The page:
Kaffir lime leaves are the heart and soul of many Southeast Asian dishes, adding a characteristic flavor that’s hard to replicate. However, they’re often hard to find in the US, leading many to search for the best kaffir lime leaf substitute.
Luckily, a few suitable alternatives are more readily available at most chain grocery stores. I find that the surest bets come from more common varieties of lime. Try using the zest and the juice in combination for a balanced flavor.
If you want to experiment with other options, there are a few good candidates to choose from. Take a look at the list below for ideas on getting started.
Table of Contents
Best Kaffir Lime Leaf Substitutes
1) Lime Zest
Overall, the closest match in flavor to kaffir lime leaf would have to be lime zest. It adds the same citrus flavor while also adding bitter pungency. When substituting, use the zest of one lime for every three kaffir lime leaves.
Keep in mind, though, that lime zest is slightly different in flavor than the leaves. It’s more bitter and less bright, which might not be ideal for lighter dishes. Rather than putting in the same amount all at once, try adding little by little and tasting as you go.
When removing the zest from a lime, the fastest way is to use a zester or a fine cheese grater. However, you can also use a knife, peeling the rind off by hand and then mincing it as small as possible. Remember to leave off the white pith, as it will be too bitter.
2) Lime Juice
The great thing about using limes in cooking is that you can use the juice as well as the peel. If you’re already using lime zest, try adding a bit of the juice in as well to add sweetness and balance the flavor. If you want to use the juice on its own, add one teaspoon per substituted leaf near the end of cooking.
Lime juice is especially useful when cooking curry or broth, as the liquid can be easily absorbed into the dish. However, in drier dishes, you may want to leave it out as it can affect the consistency.
Also, be aware that using lime juice on its own may not be a good substitute for kaffir lime leaves. It’s sweeter and lacks the spicy pungency of the leaf, which is why it needs the zest to balance it.
3) Lemon Zest
If you don’t happen to have a lime on hand, you can try the next best thing: one fully zested lemon instead of six kaffir lime leaves. When grated finely and added into a broth near the end of cooking, it adds similar bright, citrus notes to the flavor.
Just like with limes, you can use lemon zest, juice, or a combination of both for a more layered flavor. The result will still be sweeter and less zesty than a lime, but it can be a perfect addition to the right dish.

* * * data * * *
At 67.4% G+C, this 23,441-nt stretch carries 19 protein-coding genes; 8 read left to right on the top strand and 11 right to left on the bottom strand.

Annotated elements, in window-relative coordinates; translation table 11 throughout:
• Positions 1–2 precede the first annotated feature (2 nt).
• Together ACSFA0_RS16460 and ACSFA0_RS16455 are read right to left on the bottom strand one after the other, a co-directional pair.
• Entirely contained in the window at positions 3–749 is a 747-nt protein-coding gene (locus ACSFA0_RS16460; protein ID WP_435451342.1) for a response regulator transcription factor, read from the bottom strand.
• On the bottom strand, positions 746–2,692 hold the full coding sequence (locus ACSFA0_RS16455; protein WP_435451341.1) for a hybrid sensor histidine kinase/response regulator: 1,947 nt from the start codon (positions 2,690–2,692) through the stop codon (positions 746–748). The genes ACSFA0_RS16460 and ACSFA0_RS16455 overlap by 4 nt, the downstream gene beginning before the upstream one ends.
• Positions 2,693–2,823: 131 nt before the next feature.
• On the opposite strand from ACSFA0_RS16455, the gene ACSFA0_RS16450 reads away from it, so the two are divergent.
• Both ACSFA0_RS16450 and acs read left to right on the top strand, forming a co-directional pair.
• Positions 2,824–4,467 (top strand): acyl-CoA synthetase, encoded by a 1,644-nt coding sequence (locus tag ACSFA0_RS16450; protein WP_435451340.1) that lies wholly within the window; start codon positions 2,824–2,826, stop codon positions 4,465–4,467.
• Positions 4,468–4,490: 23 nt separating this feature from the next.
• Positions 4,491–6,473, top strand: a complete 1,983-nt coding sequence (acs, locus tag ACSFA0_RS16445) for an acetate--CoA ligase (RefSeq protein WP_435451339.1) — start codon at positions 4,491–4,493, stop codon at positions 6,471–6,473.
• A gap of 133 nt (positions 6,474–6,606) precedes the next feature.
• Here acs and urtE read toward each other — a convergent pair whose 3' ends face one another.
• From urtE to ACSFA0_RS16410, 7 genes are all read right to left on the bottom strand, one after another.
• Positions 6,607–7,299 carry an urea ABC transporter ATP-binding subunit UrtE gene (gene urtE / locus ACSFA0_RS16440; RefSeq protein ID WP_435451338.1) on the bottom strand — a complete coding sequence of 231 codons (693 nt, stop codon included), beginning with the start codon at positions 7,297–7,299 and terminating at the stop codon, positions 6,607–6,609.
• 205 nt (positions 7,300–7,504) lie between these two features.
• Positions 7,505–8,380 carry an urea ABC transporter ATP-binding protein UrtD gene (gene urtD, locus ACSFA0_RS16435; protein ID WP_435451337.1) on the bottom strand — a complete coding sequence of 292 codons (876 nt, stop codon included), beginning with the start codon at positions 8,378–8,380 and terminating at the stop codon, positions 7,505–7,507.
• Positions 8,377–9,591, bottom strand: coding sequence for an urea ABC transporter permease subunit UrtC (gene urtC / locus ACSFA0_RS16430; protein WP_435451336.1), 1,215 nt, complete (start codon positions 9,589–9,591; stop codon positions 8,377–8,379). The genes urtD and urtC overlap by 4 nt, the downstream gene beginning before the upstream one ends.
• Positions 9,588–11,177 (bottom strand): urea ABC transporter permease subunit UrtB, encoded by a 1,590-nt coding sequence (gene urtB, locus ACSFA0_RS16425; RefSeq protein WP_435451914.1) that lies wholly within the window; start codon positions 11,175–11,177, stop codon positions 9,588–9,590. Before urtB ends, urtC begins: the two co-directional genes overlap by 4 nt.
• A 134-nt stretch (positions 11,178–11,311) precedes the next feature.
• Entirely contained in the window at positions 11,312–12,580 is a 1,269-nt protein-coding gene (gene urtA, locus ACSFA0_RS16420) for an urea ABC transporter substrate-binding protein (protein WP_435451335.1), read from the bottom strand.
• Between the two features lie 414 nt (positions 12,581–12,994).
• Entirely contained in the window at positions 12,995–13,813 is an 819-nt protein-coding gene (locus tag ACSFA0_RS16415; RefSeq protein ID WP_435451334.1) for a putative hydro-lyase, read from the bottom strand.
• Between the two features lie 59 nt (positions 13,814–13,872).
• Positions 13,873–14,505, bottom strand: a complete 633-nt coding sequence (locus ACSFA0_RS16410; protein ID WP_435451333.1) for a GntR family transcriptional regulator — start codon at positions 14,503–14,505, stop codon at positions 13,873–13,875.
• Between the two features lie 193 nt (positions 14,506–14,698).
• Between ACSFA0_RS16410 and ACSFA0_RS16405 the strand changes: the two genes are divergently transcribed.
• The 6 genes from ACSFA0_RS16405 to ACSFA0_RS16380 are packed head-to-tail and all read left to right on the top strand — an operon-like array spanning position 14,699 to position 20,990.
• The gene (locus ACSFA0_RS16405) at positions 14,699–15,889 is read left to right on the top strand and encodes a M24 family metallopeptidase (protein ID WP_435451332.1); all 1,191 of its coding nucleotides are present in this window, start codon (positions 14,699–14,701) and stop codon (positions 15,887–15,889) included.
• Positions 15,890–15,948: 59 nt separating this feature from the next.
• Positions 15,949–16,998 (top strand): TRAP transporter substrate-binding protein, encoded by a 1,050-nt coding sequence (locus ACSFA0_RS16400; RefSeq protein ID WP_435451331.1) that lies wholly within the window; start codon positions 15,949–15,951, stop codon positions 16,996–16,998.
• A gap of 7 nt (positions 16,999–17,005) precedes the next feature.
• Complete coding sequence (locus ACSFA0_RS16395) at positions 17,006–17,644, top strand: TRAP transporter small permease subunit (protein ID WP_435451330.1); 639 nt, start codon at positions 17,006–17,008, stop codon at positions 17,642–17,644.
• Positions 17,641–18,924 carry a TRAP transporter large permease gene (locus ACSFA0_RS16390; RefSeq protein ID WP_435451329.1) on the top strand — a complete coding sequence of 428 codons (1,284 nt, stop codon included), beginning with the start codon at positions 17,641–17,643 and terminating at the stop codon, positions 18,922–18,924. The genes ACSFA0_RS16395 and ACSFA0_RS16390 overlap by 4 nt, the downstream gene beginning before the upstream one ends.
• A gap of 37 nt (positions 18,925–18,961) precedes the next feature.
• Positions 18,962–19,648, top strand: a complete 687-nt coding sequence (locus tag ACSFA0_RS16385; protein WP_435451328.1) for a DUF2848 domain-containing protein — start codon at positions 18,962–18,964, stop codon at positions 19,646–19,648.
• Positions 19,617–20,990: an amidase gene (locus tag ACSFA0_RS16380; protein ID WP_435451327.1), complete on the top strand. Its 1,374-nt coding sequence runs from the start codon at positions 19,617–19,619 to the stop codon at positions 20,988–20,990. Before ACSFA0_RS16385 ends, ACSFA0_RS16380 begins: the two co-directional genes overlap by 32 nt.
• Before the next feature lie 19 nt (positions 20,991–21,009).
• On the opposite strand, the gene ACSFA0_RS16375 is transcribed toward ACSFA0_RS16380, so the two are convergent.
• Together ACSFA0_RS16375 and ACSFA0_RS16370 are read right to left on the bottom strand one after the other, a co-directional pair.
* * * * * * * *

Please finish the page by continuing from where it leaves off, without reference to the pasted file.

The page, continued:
4) Bay Leaves
Bay leaves may not be the first kaffir lime leaf substitution you think of, though they offer a few surprising advantages. You can use them in the same way, adding similar amounts at the start of cooking. Just like with kaffir leaves, make sure to strain them out at the end as they are tough and sharp.
However, they have a different flavor than kaffir lime leaves, lacking the bright, citrusy taste. They are, however, the perfect addition to more savory dishes and go especially well with beef.
If you want a closer match to the flavor of kaffir lime leaves, try adding bay leaves along with a small amount of lime zest. If you’re cooking a broth, add a bit of juice, too, and you’ll have a similar level of complexity.
5) Dried Kaffir Lime Leaves
Fresh kaffir lime leaves are the ideal choice for most dishes, as they offer a brighter, more fruity flavor. Use them in similar quantities and then stash them in the back of your pantry for a rainy day!
You can find them frozen or near the dried herbs in many Asian grocery stores. If you have a bit of lead time before needing a substitute, you can try ordering these dried leaves online. Since they keep so long, you don’t have to worry about them losing their flavor in the mail, and you can store them for months.
6) Lemon Thyme
If you’ve never tried lemon thyme, think of it as regular thyme with a refreshing citrus splash. It grows similarly, and you can strip the leaves from the stems and then chop finely. It has a relatively subtle flavor, so you don’t have to worry about using too much. Try one teaspoon for every lime leaf.
The best way to use lemon thyme is in lighter dishes like broths or salads. Try using them near the end of cooking, so their delicate flavor isn’t lost.
Of course, if you don’t have lemon thyme, you can also use the regular kind. It is probably better to stick with fresh rather than dried, as the flavor differs quite a bit, resulting in a more savory flavor.
7) Lemon Grass
Lemongrass is another common ingredient in Southeast Asian cooking, though it’s usually a little easier to find. It doesn’t have the same flavor as kaffir lime, but it is similarly herby, bright, and citrusy. Add one stalk, chopped, for every three or four lime leaves substituted.
Lemongrass is less pungent and more subtle than kafir lime leaves, so you don’t need to worry about adding too much. If you’re going for bold flavor, try adding two stalks instead of one. You can also mash your lemongrass into a paste if you want to get extra flavor out of it.
If you want a well-rounded flavor that closely matches kaffir limes, you can also combine it with lime zest and lime juice. Many Southeast Asian dishes use both ingredients together.
8) Curry Leaves
Depending on your grocery store, curry leaves may be even more difficult to find than kaffir lime leaves, though they’re worth looking for. Just like kaffir lime leaves, they’re not to be eaten raw but help flavor sauces and soups. Use them in similar quantities when substituting.